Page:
TRU’s office of Indigenous Education and Bangladesh Cultural Association partnered to celebrate International Mother Language Day on Feb. 13, 2020. United Nations Educational, Scientific and Cultural Organization (UNESCO) designated Feb. 21 as the International Mother Language Day on Nov. 17, 1999.
It commemorates the 21st day of February in 1952 when students demonstrating for recognition of their language, Bangla, as one of the two national languages of the then Pakistan, were shot and killed by police in Dhaka, the capital of what is now Bangladesh.
The event welcomed the audience at 5 pm with a panel discussion about the importance of language and cultural diversity. “Languages are the vehicle of a culture,” said Dr Hafizur Rahman, one of the panel members from Bangladesh.
Dr Rahman is also a professor at the TRU SOBE and has been a part of TRU since 1995.
Other panel member included Monica Sanchez-Flores, an associate professor at TRU and who has done commendable work on multiculturalism; Paul Michel, Special Advisor to the President on Indigenous Matters at TRU; and Garry Gottfriedson a poet, teacher, rancher and a member of the Secwepemc First Nation.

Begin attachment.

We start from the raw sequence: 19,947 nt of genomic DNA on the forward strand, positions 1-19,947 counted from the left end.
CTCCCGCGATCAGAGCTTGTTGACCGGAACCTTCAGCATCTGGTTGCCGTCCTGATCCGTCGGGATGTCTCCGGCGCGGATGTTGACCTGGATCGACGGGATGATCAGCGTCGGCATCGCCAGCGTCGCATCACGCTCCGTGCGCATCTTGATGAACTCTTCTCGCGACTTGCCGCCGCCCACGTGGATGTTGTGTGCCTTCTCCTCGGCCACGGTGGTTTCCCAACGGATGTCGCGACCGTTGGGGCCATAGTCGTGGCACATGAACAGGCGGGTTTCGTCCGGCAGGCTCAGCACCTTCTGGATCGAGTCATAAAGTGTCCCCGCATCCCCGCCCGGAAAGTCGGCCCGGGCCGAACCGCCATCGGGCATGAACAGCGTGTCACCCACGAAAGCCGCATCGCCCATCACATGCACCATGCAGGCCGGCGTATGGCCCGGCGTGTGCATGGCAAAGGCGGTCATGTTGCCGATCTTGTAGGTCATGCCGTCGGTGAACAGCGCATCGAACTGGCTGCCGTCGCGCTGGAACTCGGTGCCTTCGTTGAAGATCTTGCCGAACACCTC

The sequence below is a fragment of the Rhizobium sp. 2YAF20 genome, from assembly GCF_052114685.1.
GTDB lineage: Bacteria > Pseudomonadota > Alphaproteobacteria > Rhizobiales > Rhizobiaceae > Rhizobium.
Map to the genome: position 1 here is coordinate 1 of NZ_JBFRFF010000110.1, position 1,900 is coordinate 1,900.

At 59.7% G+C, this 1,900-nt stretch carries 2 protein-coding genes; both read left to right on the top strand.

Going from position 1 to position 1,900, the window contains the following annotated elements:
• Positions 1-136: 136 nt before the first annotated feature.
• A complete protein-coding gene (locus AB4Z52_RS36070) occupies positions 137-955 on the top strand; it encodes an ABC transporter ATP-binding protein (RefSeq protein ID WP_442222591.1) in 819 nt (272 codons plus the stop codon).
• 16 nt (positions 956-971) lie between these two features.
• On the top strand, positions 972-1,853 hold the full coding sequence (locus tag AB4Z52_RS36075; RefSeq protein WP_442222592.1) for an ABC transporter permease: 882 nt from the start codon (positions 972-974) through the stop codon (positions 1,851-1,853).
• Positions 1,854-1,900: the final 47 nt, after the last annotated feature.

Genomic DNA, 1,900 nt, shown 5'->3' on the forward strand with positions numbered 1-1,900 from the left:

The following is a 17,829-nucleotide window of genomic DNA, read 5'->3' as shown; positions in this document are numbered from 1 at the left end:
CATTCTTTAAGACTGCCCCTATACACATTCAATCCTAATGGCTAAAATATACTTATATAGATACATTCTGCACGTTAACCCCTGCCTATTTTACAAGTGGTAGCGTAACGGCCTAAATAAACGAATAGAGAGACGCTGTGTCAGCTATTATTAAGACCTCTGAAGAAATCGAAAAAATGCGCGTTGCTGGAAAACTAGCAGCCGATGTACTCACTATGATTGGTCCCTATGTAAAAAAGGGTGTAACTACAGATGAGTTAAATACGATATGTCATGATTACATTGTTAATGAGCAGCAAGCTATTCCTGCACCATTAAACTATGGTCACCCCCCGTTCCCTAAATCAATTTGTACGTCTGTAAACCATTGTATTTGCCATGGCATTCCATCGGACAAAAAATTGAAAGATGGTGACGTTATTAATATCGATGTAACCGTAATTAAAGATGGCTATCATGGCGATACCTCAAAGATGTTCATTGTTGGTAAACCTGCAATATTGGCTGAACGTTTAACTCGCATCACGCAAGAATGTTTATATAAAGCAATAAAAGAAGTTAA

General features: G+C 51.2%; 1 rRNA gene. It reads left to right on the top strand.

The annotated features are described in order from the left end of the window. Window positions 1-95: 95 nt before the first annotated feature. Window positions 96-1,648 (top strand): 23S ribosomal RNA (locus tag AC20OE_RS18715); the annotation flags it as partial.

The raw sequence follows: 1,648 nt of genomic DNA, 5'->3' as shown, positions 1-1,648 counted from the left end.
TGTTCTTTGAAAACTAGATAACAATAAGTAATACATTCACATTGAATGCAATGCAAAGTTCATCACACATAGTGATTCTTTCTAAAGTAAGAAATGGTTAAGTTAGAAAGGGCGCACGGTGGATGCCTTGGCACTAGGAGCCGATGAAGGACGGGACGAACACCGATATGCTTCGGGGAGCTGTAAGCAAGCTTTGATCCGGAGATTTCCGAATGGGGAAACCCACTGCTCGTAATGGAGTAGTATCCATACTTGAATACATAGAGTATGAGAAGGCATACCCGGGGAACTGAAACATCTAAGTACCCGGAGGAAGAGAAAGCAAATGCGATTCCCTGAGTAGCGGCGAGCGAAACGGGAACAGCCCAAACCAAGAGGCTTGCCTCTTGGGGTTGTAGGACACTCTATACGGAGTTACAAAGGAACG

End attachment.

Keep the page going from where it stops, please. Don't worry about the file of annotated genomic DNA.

The show was presented by Musfiq Rahman, an associate professor at TRU. The panel members took pride in their mother languages and discussed the importance of diversity and multiculturalism. The panel also brought to light the role of TRU in bringing diversity to Kamloops, how Kamloops has become home to students and families from different parts of the world, and how beautifully newer communities are being welcomed into this city.
The panel discussion was followed by a series of questions from the audience. The event managed to welcome a very diverse pool of guests. After the question-answer discussion, the audience was wowed by cultural performances by students in different languages. Events like these not only celebrate important and recognized days but also bring to public attention where we stand as a community. How diverse and welcoming we are towards new cultures and new communities and Kamloops is a great example of how different cultures and communities can co-exist peacefully and in harmony.